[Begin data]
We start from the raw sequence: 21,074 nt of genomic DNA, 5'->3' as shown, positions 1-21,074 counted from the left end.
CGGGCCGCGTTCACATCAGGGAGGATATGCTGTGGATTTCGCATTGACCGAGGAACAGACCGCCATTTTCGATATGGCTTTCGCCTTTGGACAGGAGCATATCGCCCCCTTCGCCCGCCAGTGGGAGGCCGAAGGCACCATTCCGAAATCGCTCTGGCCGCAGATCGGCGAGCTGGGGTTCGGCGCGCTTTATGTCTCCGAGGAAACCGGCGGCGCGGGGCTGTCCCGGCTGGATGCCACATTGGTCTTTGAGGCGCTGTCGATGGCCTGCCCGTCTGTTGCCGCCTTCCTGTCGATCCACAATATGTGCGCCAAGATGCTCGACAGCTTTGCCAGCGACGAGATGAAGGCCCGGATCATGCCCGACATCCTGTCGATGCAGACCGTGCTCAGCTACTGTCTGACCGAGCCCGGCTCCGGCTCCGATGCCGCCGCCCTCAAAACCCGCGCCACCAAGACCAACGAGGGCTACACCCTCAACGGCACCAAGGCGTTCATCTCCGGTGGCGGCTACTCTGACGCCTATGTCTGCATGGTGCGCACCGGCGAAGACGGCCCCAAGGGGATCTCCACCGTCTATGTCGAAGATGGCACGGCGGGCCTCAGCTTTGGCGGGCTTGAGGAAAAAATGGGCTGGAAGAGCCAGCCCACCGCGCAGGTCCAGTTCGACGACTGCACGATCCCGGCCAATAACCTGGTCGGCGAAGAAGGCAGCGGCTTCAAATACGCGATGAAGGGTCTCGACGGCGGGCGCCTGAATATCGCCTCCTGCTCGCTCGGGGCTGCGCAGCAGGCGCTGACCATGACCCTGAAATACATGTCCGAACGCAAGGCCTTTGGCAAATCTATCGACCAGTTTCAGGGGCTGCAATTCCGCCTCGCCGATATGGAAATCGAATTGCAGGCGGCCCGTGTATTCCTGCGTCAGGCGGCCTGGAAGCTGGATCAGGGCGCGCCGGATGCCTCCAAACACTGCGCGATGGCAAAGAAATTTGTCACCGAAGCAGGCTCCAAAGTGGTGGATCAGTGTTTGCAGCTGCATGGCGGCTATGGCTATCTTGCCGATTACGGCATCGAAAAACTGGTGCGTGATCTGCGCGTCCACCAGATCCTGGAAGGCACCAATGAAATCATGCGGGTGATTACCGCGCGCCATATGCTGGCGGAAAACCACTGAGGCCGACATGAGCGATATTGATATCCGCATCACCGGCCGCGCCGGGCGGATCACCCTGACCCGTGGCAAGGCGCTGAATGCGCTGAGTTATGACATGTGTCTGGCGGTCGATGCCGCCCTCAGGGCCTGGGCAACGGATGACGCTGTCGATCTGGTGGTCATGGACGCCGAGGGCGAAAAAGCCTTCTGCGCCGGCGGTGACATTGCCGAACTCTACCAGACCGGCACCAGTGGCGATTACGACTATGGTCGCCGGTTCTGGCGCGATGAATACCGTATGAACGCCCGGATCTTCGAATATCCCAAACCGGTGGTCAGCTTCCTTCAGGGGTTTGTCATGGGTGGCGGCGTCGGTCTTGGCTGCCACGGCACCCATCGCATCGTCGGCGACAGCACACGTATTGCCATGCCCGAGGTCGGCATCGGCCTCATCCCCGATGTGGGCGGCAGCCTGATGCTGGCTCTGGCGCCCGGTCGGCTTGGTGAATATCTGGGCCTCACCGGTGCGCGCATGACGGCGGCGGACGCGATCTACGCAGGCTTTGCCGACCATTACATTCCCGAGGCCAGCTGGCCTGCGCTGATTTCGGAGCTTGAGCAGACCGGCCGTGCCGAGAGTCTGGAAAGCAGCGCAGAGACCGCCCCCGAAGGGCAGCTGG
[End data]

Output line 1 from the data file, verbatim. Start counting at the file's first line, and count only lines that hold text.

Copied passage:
We start from the raw sequence: 21,074 nt of genomic DNA, 5'->3' as shown, positions 1-21,074 counted from the left end.